If you are a spellcaster, you may expend MP to cause harm instead of casting a spell you know. This is called a maleficence. Such physical manifestations of your power take on a shape and form unique to you as a spellcaster.
Rolling for Maleficence
You may expend 1 MP to conjure magical energy and cause harm to a single target within a melee space, instead of casting a spell. Roll a d6 and add your Smart vs. the target's defense: this is called a maleficence attack. (You may add a +2 if you have any Arcana skill.) Your magic manifests as a destructive force that is released as the type of energy you chose at character creation. If your attack is successful, you deal 1d6 volatile damage and inflict the maleficence's peril on your target.
Perils & Secondary Effects
Each maleficence inflicts a minor peril and a secondary effect.
For example, the cold maleficence's peril slows victims:
Mechanically, this means the peril confers the status effect slow on the target. The status effect lasts until after victim's next action, unless the maleficence says otherwise.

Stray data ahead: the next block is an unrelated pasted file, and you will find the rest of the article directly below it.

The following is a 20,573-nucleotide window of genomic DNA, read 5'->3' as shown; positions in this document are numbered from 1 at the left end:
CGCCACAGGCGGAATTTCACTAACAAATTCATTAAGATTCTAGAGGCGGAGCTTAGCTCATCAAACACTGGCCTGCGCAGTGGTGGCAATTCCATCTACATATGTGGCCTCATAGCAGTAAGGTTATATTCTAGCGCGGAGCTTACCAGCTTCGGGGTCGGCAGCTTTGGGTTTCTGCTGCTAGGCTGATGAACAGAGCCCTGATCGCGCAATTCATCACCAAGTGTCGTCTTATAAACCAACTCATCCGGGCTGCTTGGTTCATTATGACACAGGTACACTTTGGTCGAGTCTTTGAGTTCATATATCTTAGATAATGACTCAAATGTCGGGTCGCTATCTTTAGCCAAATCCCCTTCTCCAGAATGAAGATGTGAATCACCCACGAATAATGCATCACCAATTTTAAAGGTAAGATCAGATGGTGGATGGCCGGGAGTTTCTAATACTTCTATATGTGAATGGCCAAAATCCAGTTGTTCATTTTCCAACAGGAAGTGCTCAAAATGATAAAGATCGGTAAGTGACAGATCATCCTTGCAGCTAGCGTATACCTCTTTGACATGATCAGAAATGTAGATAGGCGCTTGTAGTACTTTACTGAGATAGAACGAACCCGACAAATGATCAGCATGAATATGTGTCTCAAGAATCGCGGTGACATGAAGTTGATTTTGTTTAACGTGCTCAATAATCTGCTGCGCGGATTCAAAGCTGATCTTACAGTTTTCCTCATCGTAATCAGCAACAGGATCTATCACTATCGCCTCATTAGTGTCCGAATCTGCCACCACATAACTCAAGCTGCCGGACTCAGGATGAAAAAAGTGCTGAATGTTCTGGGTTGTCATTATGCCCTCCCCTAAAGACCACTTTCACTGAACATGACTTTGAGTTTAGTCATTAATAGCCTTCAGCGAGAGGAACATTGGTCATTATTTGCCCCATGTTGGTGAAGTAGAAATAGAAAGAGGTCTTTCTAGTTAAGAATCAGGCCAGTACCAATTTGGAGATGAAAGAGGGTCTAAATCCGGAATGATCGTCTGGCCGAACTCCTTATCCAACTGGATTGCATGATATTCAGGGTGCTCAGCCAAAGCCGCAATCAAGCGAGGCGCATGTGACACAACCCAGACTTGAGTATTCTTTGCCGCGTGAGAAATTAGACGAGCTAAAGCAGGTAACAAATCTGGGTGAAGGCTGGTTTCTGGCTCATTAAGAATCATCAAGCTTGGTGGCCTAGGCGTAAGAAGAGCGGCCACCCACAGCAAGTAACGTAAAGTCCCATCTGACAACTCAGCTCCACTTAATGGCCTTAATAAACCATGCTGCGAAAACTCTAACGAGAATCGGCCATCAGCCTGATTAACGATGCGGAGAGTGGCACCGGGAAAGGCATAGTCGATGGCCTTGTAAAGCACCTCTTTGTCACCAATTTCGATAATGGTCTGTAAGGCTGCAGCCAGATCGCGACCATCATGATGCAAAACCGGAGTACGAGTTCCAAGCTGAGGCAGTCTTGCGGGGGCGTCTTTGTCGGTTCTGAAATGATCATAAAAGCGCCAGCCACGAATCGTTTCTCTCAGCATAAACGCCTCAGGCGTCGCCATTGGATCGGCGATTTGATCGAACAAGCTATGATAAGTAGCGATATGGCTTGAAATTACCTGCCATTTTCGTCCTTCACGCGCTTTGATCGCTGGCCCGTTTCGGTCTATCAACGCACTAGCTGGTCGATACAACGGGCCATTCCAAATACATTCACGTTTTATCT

In addition to this, maleficence has a secondary effect on the environment: the cold maleficence in particular "freezes liquids." The secondary effect of a maleficence is purposefully vague so that it is open to interpretation by the GM and creative input from the players.
Some abilities allow you to use maleficence in conjunction with another attack (such as the Paladin's Sacred Touch ability). In this case, use the attack's damage instead of the volatile damage of the maleficence. Moreover, instead of a maleficence check, use the weapon's attack vs. the victim's defense. If you hit, deal the weapon's damage, and inflict the peril of the maleficence. If you miss, the target takes no damage and you do not inflict the peril of the maleficence.